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Old February 21st, 2007, 12:32 PM   #1
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Filming the White House

I am planning on getting a few simple shots of the White House exterior. I am afraid to go to the park right outside of it and set up a tripod to shoot, because I know the cops all over the place will come up to me and tell me to stop. According to this:

http://www.nps.gov/whho/planyourvisit/permits.htm

It is ok for non commercial purposes to film the white house, but setting up a tripod will immediately bring attention to myself. It's unfair that tons of tourists can be walking around filming all they want, yet anyone with a tripod is immediately called out. However, knowing that this will probably happen to me, should I just tell the cops I am shooting for non commercial use (shoot first ask permission later), or should I try and call the park service to get a permit? I feel like it will cost money to get a permit to shoot because it is considered a national park, and I read that the park service will charge money for issuing a permit. Any ideas?

Thanks in advance.
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Old February 21st, 2007, 01:07 PM   #2
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i've seen camera's with tripods taking photo's of white house - usually one or 2 persons that look like tourist with small tripod - they set up take the photo and move on ..
now if you have a large tripod with a large video camera & more then 2 total persons or you stay in one spot for more then 10 min - then you stand a good chance of having police/rangers approach you ..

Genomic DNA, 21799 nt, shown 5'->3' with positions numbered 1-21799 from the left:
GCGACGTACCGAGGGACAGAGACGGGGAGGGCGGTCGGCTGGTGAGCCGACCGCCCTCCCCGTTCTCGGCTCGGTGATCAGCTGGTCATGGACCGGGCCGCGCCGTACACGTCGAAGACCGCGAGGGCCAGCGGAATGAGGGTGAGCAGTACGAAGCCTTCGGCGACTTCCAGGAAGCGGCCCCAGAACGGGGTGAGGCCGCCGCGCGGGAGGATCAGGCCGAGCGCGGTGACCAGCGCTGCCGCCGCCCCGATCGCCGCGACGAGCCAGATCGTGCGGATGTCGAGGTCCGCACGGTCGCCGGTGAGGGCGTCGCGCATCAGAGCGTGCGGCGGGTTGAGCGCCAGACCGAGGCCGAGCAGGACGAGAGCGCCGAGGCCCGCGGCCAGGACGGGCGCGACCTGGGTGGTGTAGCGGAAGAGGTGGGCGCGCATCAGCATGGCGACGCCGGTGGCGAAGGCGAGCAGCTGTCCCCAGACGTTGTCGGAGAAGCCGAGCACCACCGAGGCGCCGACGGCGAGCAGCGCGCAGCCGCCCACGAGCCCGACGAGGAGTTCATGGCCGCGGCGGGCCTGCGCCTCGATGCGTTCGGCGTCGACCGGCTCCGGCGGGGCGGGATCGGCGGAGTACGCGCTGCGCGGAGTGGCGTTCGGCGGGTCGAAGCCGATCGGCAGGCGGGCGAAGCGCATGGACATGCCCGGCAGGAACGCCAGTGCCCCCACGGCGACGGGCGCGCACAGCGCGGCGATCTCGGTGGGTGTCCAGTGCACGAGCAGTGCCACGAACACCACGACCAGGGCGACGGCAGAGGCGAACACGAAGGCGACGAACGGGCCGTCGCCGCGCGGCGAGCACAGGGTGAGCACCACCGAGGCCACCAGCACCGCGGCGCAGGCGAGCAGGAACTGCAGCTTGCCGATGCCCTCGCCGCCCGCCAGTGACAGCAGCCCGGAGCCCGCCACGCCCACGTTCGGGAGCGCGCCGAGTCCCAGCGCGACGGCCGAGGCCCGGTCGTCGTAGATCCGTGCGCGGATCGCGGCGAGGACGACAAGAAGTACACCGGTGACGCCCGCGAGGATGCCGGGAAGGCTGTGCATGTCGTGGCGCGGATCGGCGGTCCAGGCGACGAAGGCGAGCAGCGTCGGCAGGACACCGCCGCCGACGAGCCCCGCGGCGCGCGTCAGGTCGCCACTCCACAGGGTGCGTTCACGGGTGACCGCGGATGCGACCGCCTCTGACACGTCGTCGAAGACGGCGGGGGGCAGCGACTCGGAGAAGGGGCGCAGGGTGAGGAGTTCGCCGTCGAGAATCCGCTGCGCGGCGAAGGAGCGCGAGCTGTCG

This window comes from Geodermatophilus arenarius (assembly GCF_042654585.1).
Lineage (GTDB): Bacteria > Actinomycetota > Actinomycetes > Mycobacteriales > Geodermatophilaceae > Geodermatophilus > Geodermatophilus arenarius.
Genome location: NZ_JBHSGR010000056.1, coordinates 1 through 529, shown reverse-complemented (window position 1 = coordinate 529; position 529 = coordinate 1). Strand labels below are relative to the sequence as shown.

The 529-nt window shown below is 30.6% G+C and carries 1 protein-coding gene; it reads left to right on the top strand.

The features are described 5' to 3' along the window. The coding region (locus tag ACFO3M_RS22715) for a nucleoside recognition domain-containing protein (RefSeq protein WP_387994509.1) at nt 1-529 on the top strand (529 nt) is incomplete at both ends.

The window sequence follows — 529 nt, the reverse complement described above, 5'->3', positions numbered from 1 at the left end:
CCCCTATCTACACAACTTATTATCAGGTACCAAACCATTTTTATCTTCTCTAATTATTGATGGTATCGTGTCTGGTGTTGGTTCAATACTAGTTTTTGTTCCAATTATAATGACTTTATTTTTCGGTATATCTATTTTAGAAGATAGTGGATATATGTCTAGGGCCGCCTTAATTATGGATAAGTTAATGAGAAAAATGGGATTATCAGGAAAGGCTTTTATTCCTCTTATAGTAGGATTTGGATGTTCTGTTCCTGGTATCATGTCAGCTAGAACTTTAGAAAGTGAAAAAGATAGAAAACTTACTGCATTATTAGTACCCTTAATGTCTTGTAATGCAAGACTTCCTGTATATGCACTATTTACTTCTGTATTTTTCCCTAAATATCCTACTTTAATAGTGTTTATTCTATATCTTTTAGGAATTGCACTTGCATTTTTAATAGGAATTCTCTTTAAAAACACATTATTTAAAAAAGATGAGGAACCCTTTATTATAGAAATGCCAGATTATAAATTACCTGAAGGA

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Old February 21st, 2007, 01:10 PM   #3
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Yea, I figured doing it very quickly and alone would facilitate not getting bothered by the authorities. I have a small inconspicuous tripod I can use, but my camera is a Canon xh a1, so while it is not huge, it definitely looks professional compared to a regular tourist cam.
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Old February 21st, 2007, 01:12 PM   #4
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Rent a room at the hotel washington, they have an outdoor terrace on the roof, you could shoot from there. Be advised the secret service agents on the roof of the white house will see you shooting from there. So I wouldn't shoot for too long. I bring this up because I shot the hotel for them and we got footage from that terrace to show the view of the white house from there.
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Old February 21st, 2007, 01:33 PM   #5
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Even when using video rather than film, you might want to use the verb "film" rather than "shoot" in this context. ;)
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Old February 21st, 2007, 01:58 PM   #6
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Quote:
Originally Posted by Jon Fairhurst
Even when using video rather than film, you might want to use the verb "film" rather than "shoot" in this context. ;)
LOL I have to remember that all the time here at work... I have to "tape" rather than "shoot" judges. ;-)


I would think being right out in the open and not trying to be "covert" might be the best way to go. You truly don't want to look like you are hiding something, or doing something utoward. look like you know what you are doing and have every right to be there. ;)